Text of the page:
Collier Edition

Moisturizing Your Dry Skin—Why It is Important

Dr. Cyndi Yag-Howard explains the culprits and solutions.

Moisturizing Your Dry SkinDry skin is a not only a very common problem for our friends up North in the harsh winter climates; it also affects many people living or vacationing here in South Florida, despite the fact that we live in a moist and warm environment. Dry skin causes itching, dermatitis and infection, especially as harsh environmental factors bombard the already weakened skin structure that is common to dry skin. Additionally, the flakiness of dry skin makes the skin appear lusterless, so that fine lines and wrinkles become more obvious.

Keeping your skin moisturized helps the skin maintain its flexibility and elasticity so that it can stand up to everyday trauma like bumps and cuts. Likewise, moisturizers help the skin maintain its integrity so that beneficial nutrients and medications are able to enter the skin, while harmful environmental factors like bacteria and fungus are not.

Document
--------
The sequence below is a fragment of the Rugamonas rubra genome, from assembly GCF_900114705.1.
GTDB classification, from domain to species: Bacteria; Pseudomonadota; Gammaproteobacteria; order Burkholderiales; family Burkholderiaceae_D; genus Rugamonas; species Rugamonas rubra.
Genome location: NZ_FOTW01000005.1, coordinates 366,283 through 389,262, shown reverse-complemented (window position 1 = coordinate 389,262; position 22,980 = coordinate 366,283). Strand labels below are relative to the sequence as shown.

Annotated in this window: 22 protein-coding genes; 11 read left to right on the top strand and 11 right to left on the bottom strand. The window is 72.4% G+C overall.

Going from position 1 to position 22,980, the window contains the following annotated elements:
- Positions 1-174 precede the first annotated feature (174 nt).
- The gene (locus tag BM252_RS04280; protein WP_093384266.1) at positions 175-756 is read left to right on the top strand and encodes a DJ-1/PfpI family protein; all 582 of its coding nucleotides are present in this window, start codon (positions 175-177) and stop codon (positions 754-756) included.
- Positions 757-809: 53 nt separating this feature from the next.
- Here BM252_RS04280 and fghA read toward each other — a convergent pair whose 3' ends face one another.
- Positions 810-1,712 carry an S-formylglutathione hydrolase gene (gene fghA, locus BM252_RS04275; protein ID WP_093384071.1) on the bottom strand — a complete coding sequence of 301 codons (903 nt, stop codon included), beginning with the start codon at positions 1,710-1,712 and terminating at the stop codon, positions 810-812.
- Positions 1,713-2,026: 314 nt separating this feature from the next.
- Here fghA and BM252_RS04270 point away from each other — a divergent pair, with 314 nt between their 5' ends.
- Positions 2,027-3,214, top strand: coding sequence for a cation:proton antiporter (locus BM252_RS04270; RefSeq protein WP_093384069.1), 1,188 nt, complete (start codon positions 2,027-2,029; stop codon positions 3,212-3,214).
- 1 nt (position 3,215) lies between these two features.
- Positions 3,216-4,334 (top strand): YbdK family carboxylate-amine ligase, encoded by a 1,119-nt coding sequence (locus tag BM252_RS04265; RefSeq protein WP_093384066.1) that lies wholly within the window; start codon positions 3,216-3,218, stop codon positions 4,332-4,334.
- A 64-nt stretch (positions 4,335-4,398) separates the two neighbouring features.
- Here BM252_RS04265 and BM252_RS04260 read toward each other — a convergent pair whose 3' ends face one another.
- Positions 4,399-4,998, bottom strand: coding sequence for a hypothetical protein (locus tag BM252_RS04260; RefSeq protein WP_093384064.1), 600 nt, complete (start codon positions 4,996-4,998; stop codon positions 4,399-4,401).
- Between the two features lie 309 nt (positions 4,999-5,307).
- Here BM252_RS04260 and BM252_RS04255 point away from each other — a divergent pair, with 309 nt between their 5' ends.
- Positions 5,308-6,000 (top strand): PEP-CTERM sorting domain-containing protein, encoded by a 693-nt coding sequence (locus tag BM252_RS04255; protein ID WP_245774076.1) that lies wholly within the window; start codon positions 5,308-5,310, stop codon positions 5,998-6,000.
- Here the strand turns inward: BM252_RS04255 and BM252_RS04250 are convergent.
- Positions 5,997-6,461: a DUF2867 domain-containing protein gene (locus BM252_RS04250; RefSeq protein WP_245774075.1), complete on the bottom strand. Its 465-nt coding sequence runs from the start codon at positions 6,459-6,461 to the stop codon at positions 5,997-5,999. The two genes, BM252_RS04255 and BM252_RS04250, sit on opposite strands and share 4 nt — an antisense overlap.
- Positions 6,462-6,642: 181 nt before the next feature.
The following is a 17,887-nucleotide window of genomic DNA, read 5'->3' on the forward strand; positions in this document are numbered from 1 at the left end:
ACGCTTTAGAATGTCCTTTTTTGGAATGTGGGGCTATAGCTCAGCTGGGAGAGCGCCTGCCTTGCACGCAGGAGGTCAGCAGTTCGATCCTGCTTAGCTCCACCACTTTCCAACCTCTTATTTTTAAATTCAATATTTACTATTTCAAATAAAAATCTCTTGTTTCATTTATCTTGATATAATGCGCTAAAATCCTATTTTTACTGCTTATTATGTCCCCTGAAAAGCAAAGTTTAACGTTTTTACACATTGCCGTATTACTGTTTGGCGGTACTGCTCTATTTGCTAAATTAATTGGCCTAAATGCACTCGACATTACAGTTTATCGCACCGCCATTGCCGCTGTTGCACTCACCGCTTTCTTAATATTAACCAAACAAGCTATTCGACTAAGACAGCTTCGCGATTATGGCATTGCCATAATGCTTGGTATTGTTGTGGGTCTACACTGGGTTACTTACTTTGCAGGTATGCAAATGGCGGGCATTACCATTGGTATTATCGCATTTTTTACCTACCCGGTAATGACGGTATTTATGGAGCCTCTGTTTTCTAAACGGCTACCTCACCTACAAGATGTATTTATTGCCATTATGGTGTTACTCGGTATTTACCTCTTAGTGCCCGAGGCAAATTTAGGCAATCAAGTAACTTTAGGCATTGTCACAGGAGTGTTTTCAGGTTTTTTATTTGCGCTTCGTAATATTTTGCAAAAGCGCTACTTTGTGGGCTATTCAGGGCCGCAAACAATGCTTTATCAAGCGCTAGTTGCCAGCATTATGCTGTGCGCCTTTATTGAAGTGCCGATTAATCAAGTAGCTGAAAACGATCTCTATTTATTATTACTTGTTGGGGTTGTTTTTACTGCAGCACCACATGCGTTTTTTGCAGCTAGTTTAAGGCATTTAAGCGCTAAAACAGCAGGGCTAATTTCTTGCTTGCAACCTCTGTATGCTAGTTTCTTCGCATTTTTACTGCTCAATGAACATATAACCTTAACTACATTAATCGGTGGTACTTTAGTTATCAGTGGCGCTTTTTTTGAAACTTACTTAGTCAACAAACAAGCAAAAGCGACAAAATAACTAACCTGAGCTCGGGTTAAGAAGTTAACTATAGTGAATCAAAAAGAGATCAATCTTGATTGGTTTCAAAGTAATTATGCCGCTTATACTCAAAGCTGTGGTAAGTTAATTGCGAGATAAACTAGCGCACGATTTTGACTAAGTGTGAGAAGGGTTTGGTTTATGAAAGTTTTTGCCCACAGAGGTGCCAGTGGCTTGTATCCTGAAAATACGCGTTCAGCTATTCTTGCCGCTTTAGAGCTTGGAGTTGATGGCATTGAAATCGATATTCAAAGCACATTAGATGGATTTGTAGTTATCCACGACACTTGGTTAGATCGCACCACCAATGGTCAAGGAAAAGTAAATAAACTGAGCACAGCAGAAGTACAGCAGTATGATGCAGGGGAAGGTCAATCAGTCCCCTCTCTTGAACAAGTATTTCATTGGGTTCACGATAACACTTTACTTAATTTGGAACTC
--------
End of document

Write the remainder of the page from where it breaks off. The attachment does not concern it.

By knowing how our skin works, one can understand the detrimental effects of dry skin better.  There are several layers to our skin. The outermost layer of our skin is called the stratrum corneum.  It is arranged in a bricks-and-mortar structure. If one has healthy skin, the bricks of the stratum corneum are dead skin cells that originated as living cells in the deeper layers of the skin. As these cells die and break down, they become flat bricks of protein that contain natural moisturizing factor (NMF). NMF acts like a sponge to pull water into the skin, keeping it moist. These protein bricks also provide the skin with strength and a certain degree of protection from the damaging effects of sunlight’s ultraviolet radiation.